Two intrepid librarians

Two intrepid librarians review the best nonfiction books for children

Thursday, August 29, 2019

How To Love a Country Poems by Richard Blanco

How To Love a Country
Poems by Richard Blanco
Beacon Press. 2019
Grades 8 and up

From time to time, I like to recognize books that are often found in the adult collection in my public library. I love how accessible Blanco’s poems are to even those intimated by poetry (That’s me). The poem that really stood out for me was, Let’s Remake America Great. It had me thinking, but, so did every poem in this slim tome.

This new collection looks at incidents that highlight our nation’s hostility throughout history. He writes about the Pulse nightclub massacre, an unexpected encounter he had while visiting Cuba, lynching in Alabama, the Navajo Indian forced exile in 1868, a young Chinese woman in detention on Angel Island in 1938, the incarceration of a gifted writer, and a very moving poem about the joy for gay and lesbians to finally be allowed to marry.

The book jacket states, “seeking answers, Blanco digs deep into the very marrow of our nation through poems that interrogate our past and present, grieve our injustices, and note our flaws, but also remember to celebrate our ideals and cling to our hopes.”  

In these poems, Blanco asks readers to look beyond our differences and see those differences as our strength. Our diversity is what makes our country great. e pluribus unum (out of many, one)

Share these poems with students, friends, and family. They will definitely spark some honest conversations about America and how each one of us has the potential to change the world.

I borrowed a copy of this book from my local public library to write this review.

Monday, August 26, 2019

Save the Crash Test Dummies Written by Jennifer Swanson

Save the Crash Test Dummies 
Written by Jennifer Swanson; Illustrated by Temika Grooms
Peachtree. 2019
Grades 3-8
Coming out in October, 2019

The cars we drive today have a lot of safety features, such as bumpers, seat belts, and air bags. Just how did we come up with them? This entertaining informational book traces the failures (a cowcatcher that scooped up humans) and successes (seat belts) of the auto safety inventions that have been developed throughout history and how crash-test dummies made it all possible.

The writing is entertaining, a mixture of history and science. The narrative is peppered with black & white photographs, diagrams, and little side bars with more detailed information.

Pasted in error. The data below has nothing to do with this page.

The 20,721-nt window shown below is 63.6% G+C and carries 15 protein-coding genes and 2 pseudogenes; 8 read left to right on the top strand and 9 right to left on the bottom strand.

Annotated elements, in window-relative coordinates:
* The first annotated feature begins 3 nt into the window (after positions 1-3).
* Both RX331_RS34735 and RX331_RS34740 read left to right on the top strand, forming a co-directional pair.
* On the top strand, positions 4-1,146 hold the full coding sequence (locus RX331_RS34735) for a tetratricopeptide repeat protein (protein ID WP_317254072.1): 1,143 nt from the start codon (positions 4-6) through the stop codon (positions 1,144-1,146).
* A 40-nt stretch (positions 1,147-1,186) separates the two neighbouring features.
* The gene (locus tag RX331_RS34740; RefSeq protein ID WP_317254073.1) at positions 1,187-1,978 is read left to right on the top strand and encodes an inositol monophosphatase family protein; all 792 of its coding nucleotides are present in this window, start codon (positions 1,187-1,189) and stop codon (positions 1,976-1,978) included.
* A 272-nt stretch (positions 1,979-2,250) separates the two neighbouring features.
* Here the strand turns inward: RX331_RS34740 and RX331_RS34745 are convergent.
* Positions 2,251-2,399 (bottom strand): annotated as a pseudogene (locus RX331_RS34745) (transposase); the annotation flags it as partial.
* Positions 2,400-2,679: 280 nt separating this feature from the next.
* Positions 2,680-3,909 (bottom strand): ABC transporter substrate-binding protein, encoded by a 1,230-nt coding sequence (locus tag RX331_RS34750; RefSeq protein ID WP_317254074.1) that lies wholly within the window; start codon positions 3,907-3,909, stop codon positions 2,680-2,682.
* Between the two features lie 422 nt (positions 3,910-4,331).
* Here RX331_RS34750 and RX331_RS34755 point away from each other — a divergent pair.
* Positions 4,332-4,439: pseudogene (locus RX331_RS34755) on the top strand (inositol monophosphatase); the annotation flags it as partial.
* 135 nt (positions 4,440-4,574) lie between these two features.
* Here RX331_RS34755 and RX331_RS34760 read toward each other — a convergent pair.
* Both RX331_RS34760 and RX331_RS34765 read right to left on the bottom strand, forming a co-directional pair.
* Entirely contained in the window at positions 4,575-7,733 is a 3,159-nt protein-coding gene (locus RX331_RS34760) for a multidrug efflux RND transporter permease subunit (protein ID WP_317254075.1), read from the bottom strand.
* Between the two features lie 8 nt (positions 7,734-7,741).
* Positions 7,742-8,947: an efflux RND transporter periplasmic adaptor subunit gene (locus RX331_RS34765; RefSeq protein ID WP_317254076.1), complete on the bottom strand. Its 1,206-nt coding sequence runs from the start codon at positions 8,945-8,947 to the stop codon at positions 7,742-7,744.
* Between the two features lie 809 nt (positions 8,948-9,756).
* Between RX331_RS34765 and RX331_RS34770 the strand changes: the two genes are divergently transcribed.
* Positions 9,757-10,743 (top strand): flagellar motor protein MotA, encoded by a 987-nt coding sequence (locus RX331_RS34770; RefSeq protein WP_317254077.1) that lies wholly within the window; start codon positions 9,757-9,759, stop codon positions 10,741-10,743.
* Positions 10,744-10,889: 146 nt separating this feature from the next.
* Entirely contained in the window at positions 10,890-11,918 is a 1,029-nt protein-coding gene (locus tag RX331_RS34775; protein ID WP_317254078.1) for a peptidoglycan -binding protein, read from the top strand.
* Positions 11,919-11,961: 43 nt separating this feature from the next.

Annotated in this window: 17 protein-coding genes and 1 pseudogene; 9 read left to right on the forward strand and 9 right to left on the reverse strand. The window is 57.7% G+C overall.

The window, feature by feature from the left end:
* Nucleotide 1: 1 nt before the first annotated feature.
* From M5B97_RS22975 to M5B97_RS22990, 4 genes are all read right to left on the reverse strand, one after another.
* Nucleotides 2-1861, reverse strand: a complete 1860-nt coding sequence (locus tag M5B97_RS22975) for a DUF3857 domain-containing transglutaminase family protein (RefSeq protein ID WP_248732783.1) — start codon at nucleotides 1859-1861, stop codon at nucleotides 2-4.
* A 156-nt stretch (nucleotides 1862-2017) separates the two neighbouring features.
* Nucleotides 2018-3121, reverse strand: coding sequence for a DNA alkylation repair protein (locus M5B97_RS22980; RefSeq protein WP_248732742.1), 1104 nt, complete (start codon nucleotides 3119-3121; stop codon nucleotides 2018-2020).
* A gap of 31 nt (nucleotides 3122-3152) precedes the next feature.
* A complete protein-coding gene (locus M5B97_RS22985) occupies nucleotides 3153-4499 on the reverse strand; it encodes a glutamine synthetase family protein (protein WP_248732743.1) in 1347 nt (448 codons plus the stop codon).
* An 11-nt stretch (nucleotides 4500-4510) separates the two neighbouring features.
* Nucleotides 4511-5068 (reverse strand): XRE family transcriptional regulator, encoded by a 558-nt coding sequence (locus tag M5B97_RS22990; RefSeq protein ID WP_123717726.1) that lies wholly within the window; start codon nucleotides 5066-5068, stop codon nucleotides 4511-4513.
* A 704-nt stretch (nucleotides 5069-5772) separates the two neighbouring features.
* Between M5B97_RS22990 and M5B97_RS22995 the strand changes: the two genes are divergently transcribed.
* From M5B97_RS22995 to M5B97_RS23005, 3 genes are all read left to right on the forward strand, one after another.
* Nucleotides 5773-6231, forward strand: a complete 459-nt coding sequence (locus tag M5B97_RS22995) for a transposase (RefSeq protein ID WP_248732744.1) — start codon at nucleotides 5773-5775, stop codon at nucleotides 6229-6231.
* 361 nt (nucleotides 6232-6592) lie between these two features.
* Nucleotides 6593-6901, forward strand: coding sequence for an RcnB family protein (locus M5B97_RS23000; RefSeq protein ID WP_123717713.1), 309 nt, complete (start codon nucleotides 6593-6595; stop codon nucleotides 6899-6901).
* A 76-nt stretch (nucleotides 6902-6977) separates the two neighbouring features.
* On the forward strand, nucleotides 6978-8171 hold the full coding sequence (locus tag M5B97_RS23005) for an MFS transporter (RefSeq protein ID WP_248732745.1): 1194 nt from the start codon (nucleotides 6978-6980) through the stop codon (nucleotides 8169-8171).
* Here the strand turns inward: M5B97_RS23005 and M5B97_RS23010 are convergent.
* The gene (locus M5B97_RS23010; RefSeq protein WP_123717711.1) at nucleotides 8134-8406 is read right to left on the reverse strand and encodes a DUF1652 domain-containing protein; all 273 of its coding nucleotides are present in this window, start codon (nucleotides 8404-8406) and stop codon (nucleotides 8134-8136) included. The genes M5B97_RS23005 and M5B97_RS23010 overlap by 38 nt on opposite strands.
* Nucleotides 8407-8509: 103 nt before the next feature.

I found it interesting that before 1949, scientists used cadavers to obtain crash data. “While it might seem a little gruesome, cadavers provided valuable information to car manufacturers.” As technology improved after World War II, scientists then invented the first crash-test dummy, anthropomorphic test devices (ATD). The new model had a more fully formed body that helped provide the data needed for new safety features. 

The book explores the newer technology like the rearview camera, perfect for when you are backing up and how scientists are working hard to perfect self-driving cars. All in the hopes of reducing or eliminating traffic accidents.

Back matter includes notes, photo credits, and index.

A fun read. Perfect for students interested in cars.

I used an Advanced Readers Copy of this book sent to me by the publisher to write this review.

Thursday, August 22, 2019

Imogen: the mother of three boys by Amy Novesky

Imogen: the mother of three boys
by Amy Novesky; Illustrated by Lisa Congdon
Cameron & Company. 2019
ISBN: 9781937359324
Ages 5 up

Imogen Cunningham (1883-1976) is considered one of the finest photographers of the twentieth century. Born in Portland, Oregon, Imogen was named after a princess in a Shakespeare play, Cymbeline, but she didn’t expect life to be smooth and easy and beautiful.

Novesky’s picture book biography offers readers a glimpse into the life of Cunningham, who at 18 decided she wanted to be a photographer. She went to college where she studied chemistry and botany. (Chemistry was useful to know when developing your own photos). She read poetry. She was the only one in her family to graduate from a university.”

Imogen opened a shop in Seattle, made a name for herself as a portrait photographer, then married an etcher. In her author’s note, Novesky explains that women at the turn of the twentieth century were not expected to have a career. Their primary role was to focus on children and the home. “Imogen focused on her children and her home.” Called, "the mother of modernism and three boys, she photographed her three sons, and every afternoon, while they napped, Imogen photographed her flowers.